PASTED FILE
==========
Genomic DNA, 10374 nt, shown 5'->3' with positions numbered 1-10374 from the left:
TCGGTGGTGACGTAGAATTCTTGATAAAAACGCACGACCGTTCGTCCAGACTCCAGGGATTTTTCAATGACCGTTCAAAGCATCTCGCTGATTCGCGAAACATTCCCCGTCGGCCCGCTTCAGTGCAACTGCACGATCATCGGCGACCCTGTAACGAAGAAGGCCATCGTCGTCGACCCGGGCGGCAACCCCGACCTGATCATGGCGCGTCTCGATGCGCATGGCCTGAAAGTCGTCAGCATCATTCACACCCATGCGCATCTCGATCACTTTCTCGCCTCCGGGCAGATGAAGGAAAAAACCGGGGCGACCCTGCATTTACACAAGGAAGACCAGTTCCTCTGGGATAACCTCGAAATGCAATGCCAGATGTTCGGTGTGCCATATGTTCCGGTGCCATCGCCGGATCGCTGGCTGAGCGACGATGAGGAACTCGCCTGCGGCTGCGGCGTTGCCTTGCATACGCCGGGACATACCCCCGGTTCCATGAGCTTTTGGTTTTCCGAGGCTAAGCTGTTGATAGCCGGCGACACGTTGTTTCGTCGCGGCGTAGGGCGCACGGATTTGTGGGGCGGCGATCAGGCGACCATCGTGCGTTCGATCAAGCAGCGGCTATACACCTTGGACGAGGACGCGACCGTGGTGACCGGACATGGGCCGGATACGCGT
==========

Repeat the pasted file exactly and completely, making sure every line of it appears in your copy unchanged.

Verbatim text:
Genomic DNA, 10374 nt, shown 5'->3' with positions numbered 1-10374 from the left:
TCGGTGGTGACGTAGAATTCTTGATAAAAACGCACGACCGTTCGTCCAGACTCCAGGGATTTTTCAATGACCGTTCAAAGCATCTCGCTGATTCGCGAAACATTCCCCGTCGGCCCGCTTCAGTGCAACTGCACGATCATCGGCGACCCTGTAACGAAGAAGGCCATCGTCGTCGACCCGGGCGGCAACCCCGACCTGATCATGGCGCGTCTCGATGCGCATGGCCTGAAAGTCGTCAGCATCATTCACACCCATGCGCATCTCGATCACTTTCTCGCCTCCGGGCAGATGAAGGAAAAAACCGGGGCGACCCTGCATTTACACAAGGAAGACCAGTTCCTCTGGGATAACCTCGAAATGCAATGCCAGATGTTCGGTGTGCCATATGTTCCGGTGCCATCGCCGGATCGCTGGCTGAGCGACGATGAGGAACTCGCCTGCGGCTGCGGCGTTGCCTTGCATACGCCGGGACATACCCCCGGTTCCATGAGCTTTTGGTTTTCCGAGGCTAAGCTGTTGATAGCCGGCGACACGTTGTTTCGTCGCGGCGTAGGGCGCACGGATTTGTGGGGCGGCGATCAGGCGACCATCGTGCGTTCGATCAAGCAGCGGCTATACACCTTGGACGAGGACGCGACCGTGGTGACCGGACATGGGCCGGATACGCGT